I slapped the phone shut and threw myself into the driver’s seat. The green numbers on the clock read a blurry 3 am. I knew where she was. Parking the car, I kicked my way to the door through the lawn of beer bottles and wax cups. She had a dazed look on her face and her eyes were vacant. I walked in, grabbed her by the arm, and lifted her limp body onto my shoulder. Helping her into the back seat, I laid my coat on top of her. I zoomed along the vacant roads back to her house. Hidden in the blackness of the night, I thought to myself, “Where was her mother? Her sister? Where were they when she needed them?” I turned to wake her up and noticed the bright glow of the streetlamp reflecting off her face and for a second she looked like she was a kid again; like we were 11, still climbing trees and walking to the corner store at her lake house. We were muddy and wet when we walked through the door, a half eaten bag of skittles clenched in her fist. As soon as we took our shoes off Cassi’s dad stormed into the room and slapped her across the face. I backed up against the wall fearing that he might turn and take his rage out on me next. She finally fell to the floor crying and holding her ears. He glared at me as he stormed out. As soon as I heard the Jeep rumble over the gravel driveway, I ran to her. I was afraid to touch her shaking body. Her beautiful face was now mangled with tears, blood, and that golden hair. She looked up at me with embarrassed terror sitting in the corners of her eyes. I soaked up the blood in a cotton ball of peroxide, and after putting a Band-Aid on her ear we went to bed. At one point in the night the obscenely loud crickets woke me up. I leaned my head over the side of the bunk to see if she was there still and pulled a pint of cookie-dough ice cream out from under my pillow. I jumped down on the bed next to her and held her nose until she woke up. We laughed as we gorged ourselves in sweet delight. We were kids again.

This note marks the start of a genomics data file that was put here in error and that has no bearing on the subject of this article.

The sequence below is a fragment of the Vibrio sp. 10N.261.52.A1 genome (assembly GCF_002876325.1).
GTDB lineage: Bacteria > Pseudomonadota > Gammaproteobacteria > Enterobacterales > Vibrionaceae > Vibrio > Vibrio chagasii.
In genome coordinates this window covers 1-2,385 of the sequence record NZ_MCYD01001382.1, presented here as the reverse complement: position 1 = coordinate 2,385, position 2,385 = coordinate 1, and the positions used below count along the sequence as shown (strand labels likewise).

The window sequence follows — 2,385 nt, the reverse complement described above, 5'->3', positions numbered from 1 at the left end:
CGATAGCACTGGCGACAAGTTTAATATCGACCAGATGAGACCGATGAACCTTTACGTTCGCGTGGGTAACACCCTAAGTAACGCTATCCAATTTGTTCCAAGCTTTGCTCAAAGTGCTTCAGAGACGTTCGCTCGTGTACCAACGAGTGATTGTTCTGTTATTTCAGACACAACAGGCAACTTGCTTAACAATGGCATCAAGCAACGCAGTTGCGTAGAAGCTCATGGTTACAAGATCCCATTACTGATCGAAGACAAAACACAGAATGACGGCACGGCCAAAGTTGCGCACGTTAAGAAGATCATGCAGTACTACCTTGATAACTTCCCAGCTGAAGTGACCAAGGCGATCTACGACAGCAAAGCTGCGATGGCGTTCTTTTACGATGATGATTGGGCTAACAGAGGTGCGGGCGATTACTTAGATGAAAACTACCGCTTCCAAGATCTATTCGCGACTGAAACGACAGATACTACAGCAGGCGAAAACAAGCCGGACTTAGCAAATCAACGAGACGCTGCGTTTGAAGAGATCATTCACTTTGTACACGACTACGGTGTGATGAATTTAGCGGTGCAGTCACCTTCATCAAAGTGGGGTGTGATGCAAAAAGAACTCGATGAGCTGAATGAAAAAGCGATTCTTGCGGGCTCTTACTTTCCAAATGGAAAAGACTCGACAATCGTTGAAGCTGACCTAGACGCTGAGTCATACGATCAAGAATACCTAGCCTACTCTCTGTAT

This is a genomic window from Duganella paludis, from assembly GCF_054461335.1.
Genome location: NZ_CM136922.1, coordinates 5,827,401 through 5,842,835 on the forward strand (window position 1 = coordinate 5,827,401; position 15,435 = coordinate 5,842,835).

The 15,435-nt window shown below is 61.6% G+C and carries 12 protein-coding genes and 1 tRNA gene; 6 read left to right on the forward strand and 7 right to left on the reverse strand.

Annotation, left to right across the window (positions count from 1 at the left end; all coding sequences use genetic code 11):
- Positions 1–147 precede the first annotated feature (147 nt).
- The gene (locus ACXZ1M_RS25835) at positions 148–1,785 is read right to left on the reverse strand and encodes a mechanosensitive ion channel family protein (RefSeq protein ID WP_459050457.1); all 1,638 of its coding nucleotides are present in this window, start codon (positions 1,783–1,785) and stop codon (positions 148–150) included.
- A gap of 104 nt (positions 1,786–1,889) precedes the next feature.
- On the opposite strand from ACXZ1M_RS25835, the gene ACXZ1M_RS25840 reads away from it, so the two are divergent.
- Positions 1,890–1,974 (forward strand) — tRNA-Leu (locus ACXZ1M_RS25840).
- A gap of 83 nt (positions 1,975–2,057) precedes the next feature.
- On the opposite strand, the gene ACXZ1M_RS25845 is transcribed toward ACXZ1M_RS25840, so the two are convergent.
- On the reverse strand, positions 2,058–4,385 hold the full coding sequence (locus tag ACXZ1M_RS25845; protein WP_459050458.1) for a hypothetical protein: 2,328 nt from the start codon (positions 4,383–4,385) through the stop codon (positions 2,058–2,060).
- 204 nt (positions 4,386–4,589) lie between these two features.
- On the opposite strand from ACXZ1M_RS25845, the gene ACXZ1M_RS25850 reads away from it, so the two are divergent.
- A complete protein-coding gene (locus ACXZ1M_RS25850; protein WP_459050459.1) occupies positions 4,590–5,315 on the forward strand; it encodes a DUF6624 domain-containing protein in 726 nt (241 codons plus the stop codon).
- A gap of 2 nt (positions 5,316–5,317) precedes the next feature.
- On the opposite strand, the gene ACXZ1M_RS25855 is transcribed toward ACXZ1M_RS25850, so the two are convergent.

I don’t know if I’ve ever recovered from the fear that pounded in every vein of my body the day I had to watch my strong, beautiful best friend fall into her own tears. She walked through life with the words of hate from her father burned in to her mind and I was always the one who came to the rescue. In life we realize that we need another. We need someone to drag us out of parties we don’t remember, someone to fight for us when we can’t, someone to eat mushy ice cream with us when we feel the stinging blow of reality on our faces. I believe in hope through friendship, and I believe in truth.
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